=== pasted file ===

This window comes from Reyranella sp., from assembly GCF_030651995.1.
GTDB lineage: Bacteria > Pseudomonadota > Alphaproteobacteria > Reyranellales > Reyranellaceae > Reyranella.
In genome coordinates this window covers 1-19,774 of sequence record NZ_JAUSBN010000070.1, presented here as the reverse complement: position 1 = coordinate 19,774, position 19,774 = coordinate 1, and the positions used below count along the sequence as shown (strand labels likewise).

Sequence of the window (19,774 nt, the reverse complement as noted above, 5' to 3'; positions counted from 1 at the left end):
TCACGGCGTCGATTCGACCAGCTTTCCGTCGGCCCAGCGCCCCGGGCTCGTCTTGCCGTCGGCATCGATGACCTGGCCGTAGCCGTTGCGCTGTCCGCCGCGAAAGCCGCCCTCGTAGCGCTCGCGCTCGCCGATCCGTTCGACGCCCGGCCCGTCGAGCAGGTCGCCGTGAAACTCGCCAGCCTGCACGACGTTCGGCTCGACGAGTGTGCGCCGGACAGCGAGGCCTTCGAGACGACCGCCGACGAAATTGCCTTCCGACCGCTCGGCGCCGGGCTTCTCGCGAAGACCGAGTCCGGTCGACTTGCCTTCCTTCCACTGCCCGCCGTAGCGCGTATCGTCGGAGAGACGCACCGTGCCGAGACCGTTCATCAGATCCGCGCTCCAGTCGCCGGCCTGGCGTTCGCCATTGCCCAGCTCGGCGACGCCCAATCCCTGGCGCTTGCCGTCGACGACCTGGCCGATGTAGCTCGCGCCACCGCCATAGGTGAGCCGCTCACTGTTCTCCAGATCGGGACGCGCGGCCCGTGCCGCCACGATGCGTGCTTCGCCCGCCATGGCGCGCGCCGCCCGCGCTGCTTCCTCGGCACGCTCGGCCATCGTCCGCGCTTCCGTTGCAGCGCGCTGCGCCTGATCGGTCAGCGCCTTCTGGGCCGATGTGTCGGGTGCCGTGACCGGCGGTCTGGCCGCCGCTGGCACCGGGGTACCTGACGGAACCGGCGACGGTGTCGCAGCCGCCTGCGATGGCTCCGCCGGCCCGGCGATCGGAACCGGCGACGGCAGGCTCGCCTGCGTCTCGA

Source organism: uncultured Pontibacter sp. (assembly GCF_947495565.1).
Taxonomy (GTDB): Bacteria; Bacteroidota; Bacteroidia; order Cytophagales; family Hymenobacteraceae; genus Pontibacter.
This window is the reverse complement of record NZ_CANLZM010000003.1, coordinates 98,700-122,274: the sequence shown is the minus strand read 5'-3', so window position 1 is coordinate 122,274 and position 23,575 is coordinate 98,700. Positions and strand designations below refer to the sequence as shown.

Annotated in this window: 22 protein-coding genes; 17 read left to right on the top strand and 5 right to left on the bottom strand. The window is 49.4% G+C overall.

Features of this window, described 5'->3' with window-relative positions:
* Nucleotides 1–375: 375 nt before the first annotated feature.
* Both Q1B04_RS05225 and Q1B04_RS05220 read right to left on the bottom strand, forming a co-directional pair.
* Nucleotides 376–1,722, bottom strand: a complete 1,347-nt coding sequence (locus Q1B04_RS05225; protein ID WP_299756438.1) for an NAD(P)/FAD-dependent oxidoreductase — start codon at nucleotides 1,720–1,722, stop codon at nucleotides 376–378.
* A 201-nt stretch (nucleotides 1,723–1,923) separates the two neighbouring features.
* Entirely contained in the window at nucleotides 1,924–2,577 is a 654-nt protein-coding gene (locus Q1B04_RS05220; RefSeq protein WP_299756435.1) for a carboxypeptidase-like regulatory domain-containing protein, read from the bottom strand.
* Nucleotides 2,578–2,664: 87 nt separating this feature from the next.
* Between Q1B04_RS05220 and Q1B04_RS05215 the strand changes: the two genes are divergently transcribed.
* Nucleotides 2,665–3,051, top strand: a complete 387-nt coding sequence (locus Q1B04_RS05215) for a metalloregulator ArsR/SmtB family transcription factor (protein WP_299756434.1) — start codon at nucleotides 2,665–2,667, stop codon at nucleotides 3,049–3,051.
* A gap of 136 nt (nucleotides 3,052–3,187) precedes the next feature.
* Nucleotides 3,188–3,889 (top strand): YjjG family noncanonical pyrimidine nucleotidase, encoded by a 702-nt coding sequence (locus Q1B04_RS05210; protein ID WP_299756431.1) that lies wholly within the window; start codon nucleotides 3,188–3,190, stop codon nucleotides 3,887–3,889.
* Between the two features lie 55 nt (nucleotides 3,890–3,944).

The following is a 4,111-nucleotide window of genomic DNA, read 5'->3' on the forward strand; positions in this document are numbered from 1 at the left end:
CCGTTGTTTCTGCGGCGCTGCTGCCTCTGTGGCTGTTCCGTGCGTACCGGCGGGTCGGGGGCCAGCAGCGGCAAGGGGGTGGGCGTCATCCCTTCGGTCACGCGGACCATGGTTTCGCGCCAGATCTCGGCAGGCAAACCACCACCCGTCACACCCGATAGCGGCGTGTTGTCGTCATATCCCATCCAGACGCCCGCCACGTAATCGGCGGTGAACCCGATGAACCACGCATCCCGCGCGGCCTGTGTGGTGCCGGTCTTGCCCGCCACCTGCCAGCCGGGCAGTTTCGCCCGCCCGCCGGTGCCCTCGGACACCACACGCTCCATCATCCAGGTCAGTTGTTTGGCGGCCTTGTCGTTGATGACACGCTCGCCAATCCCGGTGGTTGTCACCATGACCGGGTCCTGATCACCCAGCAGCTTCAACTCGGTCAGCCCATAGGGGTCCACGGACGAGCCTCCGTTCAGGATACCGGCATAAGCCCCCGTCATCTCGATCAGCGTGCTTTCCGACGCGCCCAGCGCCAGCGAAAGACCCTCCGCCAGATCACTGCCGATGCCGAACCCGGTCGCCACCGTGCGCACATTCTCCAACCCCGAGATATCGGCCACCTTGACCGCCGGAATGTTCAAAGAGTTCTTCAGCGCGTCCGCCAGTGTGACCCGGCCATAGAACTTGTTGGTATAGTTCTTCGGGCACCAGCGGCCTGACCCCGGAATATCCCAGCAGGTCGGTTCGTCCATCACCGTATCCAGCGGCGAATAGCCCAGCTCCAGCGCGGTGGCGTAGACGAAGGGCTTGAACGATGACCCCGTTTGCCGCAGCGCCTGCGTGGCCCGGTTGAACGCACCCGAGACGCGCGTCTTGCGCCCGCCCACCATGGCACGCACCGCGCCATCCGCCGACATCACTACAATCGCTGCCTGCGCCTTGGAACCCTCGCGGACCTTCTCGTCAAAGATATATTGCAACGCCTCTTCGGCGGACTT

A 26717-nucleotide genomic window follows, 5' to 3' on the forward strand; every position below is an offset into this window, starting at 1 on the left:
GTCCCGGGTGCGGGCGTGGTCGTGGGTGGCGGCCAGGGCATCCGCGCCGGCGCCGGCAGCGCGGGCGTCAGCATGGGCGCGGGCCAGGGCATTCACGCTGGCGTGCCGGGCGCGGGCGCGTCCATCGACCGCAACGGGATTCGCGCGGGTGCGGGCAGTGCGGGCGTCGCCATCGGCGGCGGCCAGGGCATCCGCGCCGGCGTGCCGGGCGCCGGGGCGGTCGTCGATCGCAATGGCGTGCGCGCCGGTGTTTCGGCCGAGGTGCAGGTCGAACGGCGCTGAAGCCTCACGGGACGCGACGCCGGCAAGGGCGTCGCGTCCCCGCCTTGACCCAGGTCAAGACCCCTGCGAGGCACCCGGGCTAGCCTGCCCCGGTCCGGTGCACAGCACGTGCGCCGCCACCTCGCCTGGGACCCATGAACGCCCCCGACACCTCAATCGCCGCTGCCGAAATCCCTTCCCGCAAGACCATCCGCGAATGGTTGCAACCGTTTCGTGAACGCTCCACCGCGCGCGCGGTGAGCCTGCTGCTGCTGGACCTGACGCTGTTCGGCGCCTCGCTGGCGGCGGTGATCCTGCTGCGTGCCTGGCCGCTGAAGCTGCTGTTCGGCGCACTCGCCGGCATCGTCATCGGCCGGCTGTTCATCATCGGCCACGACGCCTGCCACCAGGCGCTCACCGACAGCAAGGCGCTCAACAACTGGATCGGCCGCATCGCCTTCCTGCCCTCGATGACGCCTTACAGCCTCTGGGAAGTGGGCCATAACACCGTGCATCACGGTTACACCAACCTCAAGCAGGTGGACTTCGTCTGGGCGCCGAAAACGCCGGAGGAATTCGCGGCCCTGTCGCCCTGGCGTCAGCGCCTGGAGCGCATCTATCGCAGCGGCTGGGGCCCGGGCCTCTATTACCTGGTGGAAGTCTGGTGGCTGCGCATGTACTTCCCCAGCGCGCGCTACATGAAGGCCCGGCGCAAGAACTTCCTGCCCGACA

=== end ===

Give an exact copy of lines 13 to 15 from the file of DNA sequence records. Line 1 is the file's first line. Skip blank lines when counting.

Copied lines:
* Nucleotides 376–1,722, bottom strand: a complete 1,347-nt coding sequence (locus Q1B04_RS05225; protein ID WP_299756438.1) for an NAD(P)/FAD-dependent oxidoreductase — start codon at nucleotides 1,720–1,722, stop codon at nucleotides 376–378.
* A 201-nt stretch (nucleotides 1,723–1,923) separates the two neighbouring features.
* Entirely contained in the window at nucleotides 1,924–2,577 is a 654-nt protein-coding gene (locus Q1B04_RS05220; RefSeq protein WP_299756435.1) for a carboxypeptidase-like regulatory domain-containing protein, read from the bottom strand.